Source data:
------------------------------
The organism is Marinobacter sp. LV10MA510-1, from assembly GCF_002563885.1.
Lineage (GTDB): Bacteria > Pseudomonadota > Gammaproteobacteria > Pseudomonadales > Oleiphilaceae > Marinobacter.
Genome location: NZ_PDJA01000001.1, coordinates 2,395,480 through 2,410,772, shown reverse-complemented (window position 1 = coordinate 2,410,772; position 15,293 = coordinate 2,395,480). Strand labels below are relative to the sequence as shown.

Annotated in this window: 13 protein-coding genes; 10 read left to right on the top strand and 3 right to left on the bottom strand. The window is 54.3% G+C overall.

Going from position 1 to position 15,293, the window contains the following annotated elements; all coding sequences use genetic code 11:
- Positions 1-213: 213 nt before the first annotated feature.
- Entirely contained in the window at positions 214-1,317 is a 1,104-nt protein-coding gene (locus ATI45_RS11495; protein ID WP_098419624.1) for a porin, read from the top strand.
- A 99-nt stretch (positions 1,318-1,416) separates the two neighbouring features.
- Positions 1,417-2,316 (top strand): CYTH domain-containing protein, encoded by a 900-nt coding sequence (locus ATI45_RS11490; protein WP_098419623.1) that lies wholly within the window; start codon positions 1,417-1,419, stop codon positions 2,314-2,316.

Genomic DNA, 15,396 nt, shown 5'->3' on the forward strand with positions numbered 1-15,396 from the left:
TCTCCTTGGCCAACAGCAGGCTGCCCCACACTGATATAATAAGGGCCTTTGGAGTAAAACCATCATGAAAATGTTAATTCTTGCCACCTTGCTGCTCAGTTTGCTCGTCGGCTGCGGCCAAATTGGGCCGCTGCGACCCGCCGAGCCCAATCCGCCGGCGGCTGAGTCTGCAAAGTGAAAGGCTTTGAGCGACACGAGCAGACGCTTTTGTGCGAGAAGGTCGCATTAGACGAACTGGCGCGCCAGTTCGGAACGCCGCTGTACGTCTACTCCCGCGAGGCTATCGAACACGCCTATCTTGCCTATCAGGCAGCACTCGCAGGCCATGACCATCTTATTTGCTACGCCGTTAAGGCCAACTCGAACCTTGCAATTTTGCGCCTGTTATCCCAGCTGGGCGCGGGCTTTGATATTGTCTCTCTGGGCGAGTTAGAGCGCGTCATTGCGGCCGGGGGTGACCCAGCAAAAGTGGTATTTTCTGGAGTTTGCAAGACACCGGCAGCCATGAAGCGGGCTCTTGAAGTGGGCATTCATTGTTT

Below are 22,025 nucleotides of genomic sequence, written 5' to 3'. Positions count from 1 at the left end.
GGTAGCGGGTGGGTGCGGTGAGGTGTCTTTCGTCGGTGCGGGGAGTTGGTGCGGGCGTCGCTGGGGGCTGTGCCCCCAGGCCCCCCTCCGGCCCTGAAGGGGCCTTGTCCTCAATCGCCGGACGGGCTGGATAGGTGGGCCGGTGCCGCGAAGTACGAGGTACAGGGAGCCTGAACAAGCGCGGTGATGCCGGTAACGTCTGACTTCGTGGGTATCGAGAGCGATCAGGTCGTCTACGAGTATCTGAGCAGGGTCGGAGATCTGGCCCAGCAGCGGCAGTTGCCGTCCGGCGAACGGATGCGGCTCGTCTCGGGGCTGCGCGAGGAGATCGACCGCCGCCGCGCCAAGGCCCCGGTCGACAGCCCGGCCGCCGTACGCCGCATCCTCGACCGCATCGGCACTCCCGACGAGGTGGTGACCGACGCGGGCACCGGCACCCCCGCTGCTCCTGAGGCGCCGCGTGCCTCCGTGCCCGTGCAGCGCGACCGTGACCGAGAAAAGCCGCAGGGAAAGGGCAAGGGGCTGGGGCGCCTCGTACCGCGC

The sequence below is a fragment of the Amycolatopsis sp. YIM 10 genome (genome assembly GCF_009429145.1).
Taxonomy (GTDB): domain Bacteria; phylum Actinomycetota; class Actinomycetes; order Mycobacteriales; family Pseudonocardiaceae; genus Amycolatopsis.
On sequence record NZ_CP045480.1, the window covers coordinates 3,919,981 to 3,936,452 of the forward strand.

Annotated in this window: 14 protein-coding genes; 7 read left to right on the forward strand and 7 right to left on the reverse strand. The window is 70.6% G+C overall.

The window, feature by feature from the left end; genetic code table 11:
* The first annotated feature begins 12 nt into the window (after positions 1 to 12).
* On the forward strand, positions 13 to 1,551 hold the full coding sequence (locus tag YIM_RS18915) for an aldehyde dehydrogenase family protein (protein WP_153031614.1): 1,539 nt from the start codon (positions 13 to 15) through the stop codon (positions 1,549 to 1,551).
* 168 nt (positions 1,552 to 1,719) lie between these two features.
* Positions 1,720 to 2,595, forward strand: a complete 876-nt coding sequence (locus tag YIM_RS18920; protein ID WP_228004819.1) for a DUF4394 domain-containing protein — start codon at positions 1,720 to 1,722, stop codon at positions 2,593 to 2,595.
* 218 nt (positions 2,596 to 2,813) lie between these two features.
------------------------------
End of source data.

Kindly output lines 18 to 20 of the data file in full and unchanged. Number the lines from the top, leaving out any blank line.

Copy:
The window, feature by feature from the left end; genetic code table 11:
* The first annotated feature begins 12 nt into the window (after positions 1 to 12).
* On the forward strand, positions 13 to 1,551 hold the full coding sequence (locus tag YIM_RS18915) for an aldehyde dehydrogenase family protein (protein WP_153031614.1): 1,539 nt from the start codon (positions 13 to 15) through the stop codon (positions 1,549 to 1,551).